Articular Cartilage | Peer Reviewed Journals
Epigenetics Research: Open Access

Epigenetics Research: Open Access
Open Access

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Articular Cartilage

Articular cartilage function is based upon its composition of hyaline cartilage, which is practically frictionless due to the glass-like surface and ability to self-lubricate via lubricating glycoproteins within the extracellular matrix. When articulation is smooth, less stress is exercised on the cartilage surface and the tissue is more resistant to wear, in the same way oil added to a squeaky door hinge prevents the erosion of the touching surfaces.

The structure of articular cartilage into three zones with different characteristics allows for an efficient, load-bearing surface which distributes compressive forces generated during diarthroidal joint loading and diarthroidal joint motion. Wrong movement in load bearing cartilage, for example at a joint between the long bones, is the reason why the knee (between the femur and tibia) is the location of frequent articular cartilage injury. The knee joint can undergo damage through excessive rotation; a common football injury is the dreaded meniscus tear. A further function of articular cartilage is the ability for that part of the anatomy to move on one or more planes. The joint range of movement depends on the specific type of diarthroidal joint.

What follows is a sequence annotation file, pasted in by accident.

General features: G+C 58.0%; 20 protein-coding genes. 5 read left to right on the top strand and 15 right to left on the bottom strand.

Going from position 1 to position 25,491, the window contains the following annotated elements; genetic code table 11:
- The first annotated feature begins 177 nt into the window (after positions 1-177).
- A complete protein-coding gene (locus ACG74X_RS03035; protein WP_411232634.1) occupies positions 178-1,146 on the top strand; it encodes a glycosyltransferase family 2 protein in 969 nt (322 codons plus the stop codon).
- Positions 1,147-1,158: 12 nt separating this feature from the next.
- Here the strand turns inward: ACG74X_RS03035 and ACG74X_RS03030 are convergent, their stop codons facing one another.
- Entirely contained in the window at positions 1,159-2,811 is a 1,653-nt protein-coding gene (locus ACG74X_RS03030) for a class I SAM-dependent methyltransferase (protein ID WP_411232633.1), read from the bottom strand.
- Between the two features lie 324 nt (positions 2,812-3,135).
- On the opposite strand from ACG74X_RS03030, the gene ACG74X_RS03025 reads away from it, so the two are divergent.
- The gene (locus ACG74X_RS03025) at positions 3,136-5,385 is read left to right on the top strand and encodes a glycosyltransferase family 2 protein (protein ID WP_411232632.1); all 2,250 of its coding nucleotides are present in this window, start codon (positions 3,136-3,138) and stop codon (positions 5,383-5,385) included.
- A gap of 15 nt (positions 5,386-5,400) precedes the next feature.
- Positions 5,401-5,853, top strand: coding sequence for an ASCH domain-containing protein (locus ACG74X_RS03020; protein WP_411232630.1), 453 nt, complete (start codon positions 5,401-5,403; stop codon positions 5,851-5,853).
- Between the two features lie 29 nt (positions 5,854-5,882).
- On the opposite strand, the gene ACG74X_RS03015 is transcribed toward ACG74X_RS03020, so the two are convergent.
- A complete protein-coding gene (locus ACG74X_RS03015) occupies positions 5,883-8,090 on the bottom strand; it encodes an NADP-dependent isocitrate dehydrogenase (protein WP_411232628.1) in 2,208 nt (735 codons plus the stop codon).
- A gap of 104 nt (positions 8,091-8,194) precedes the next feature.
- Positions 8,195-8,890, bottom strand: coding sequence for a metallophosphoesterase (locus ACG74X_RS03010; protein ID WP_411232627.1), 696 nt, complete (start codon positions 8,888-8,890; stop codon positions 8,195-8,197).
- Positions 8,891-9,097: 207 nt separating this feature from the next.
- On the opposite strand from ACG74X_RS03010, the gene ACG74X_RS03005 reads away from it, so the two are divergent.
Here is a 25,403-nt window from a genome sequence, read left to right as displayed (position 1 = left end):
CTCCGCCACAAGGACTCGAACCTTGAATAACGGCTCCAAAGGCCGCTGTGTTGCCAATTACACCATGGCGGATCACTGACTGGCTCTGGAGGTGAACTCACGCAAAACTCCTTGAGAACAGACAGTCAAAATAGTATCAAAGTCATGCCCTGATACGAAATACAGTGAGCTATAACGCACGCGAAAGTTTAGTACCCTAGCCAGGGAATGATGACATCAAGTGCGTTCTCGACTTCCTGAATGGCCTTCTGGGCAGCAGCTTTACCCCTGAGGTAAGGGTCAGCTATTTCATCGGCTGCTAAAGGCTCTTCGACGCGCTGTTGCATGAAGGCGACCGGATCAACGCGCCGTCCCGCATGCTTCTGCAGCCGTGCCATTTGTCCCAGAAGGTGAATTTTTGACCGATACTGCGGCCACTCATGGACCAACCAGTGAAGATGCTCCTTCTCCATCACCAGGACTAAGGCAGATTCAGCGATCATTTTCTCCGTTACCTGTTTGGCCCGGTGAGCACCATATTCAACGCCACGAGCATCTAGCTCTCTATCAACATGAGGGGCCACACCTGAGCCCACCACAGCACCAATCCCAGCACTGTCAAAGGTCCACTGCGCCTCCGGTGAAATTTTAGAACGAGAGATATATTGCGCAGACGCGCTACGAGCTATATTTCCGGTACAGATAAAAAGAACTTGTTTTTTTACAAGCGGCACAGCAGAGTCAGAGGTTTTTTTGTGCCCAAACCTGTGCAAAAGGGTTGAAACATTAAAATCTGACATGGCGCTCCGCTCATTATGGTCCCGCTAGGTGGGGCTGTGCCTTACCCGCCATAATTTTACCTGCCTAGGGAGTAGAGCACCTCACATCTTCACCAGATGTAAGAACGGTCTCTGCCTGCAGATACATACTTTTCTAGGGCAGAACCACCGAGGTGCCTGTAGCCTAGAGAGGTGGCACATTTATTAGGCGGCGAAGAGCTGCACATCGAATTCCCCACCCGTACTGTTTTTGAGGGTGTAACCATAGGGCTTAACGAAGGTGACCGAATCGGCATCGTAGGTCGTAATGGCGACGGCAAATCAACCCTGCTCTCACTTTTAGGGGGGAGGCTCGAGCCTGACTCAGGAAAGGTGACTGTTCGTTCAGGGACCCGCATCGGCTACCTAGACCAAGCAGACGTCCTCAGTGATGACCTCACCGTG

Relevant Topics in Genetics & Molecular Biology